This dynamic trio has been staying busy touring, while anticipating the release of their third album, "Skin", recorded by the legendary Billy Anderson, (Jawbreaker, Melvins, Neurosis). Their four years as a band has brought them around the country twice, playing festivals such as SXSW and Savannah Stopover Fest, opening for amazing bands like The Fall Of Troy, Kylesa, Dilly Dally, Helms Alee and No Age and playing such venues as The Fonda Theater and The Fillmore. WILD POWWERS has developed a glam creep strut that we have come to love them for. Get into it.

The Little Miss

Looking to capture the apple pie-eyed idealism of traditional Americana music, The Little Miss can be most accurately described as a romantic, twenty-first century take on a seemingly simpler time. With roots in jazz, blues and folk music, the sound of The Little Miss ranges from the gritty guitar riffs of the old west to one-take, twangy samplings straight from the plains. Influences include Woody Guthrie's simplicity, Frank Sinatra's theatrical nature, Cole Porter's wit, Billie Holiday's pain, and Bob Dylan's right foot.

Music and magic go hand-in-hand. They both surround us. They’re both intangible. They both can be life-changing. DRÆMINGS, the musical incarnation of singer and multi-instrumentalist Kimi Recor, conjures up an indescribable, intoxicating, and infectious post punk-kissed alternative on her 13-track Sumerian Records debut, The Eternal Lonesome. Produced by Eric Palmquist [The Bad Suns, Trash Talk, Night Riots] and featuring performances by A Perfect Circle’s Jeff Friedl [drums] and Matt McJunkins [bass], it explores what the songstress describes as a, “Period of heartbreak” through lush instrumentation and a siren vocal swell.
Long before that broken heart, Kimi spent her childhood in the idyllic woods outside of Munich. She discovered music via an Ace of Base cassette tape, which she played until it warped. Relocating to a Colorado suburb, the budding artist dealt with the culture shock by retreating into the sounds of The Cure, Siouxsie and the Banshees, and My Bloody Valentine.
Stealing away to San Francisco at 17-years-old, she taught herself guitar, keys, bass, and drums and began playing in projects around the local scene. After a dark spell in New York mired in addiction, she returned west, kicked the habit, and immersed herself in creating. A final move saw her trade San Francisco for Los Angeles.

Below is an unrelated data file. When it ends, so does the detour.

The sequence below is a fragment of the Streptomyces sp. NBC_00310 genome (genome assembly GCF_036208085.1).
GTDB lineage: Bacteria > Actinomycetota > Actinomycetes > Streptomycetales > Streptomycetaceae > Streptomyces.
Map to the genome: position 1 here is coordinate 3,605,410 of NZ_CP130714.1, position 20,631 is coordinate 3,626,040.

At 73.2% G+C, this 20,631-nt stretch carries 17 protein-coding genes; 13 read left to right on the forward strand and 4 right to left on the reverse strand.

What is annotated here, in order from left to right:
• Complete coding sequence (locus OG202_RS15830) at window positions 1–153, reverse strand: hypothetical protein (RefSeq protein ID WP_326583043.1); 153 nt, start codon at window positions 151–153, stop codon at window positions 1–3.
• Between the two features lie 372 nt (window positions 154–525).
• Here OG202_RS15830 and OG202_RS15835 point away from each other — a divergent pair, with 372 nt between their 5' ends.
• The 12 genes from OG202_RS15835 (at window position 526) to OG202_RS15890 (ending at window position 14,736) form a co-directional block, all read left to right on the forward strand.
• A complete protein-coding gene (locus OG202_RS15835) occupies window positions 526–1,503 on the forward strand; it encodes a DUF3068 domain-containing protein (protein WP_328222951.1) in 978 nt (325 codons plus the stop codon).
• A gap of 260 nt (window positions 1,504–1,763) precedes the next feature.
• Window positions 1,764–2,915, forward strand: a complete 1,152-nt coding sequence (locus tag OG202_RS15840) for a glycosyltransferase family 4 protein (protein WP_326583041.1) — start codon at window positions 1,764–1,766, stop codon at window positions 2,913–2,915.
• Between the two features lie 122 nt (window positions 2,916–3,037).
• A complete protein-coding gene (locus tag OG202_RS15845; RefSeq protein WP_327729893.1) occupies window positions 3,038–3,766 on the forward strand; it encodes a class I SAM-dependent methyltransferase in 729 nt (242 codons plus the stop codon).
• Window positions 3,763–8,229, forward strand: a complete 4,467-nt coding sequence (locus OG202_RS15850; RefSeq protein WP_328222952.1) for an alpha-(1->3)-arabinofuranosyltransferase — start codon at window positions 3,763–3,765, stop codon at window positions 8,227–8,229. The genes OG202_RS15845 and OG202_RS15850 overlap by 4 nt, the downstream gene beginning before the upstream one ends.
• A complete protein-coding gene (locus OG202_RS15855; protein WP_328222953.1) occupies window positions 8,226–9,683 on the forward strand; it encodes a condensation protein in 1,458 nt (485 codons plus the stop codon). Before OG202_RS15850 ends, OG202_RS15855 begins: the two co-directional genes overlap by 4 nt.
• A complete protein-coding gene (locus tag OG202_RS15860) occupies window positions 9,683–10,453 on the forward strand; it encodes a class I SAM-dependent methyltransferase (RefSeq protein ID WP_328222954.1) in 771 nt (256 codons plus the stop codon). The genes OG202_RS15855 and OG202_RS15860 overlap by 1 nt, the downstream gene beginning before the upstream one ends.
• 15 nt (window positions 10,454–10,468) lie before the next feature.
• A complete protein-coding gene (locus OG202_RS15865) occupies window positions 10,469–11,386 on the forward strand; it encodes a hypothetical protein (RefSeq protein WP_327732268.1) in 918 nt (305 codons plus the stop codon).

Over the course of one weekend after what she refers to as “biggest breakup I’ve gone through,” she wrote and recorded DRÆMINGS’ five-song demo entirely on her own.
“It was the first time I’d ever done anything without a band from writing and recording to performing,” she recalls. “That’s how DRÆMINGS began.”
Sumerian Records stumbled upon the demo’s Soundcloud page and offered her a deal. Signing to the label, she dove right into making The Eternal Lonesome. Now, its first single “Area 51” shuffles between eighties-style synths and a heavy backbeat into her entrancing howl.
“I wrote it about being in love with somebody who’s also a musician,” Kimi explains. “When you love someone who’s a traveling artist, you always know that person is a going to leave. It’s only semi-permanent. The two of you are never going to be in the same place at the same time for long. It’s vagabond love. You let people go, and you’re okay with it. I’ve always been with artists and had to accept they’re going to love their art more than they love me, because I love my art more than anyone.”
The title encapsulates an overarching theme for the entire body of work. “It’s a summation of this part of my life,” she goes on. “We all feel that way. Loneliness is the human condition. It’s why we’re on dating apps and always trying to meet people. It’s what motivates us and drives us to move forward to succeed. That eternal feeling will always be inside us. I don’t think it’s a negative thing. Loneliness is such a beautiful inspiring thing. I want to share that.”
Fall under DRÆMINGS’ wonderfully dark spell.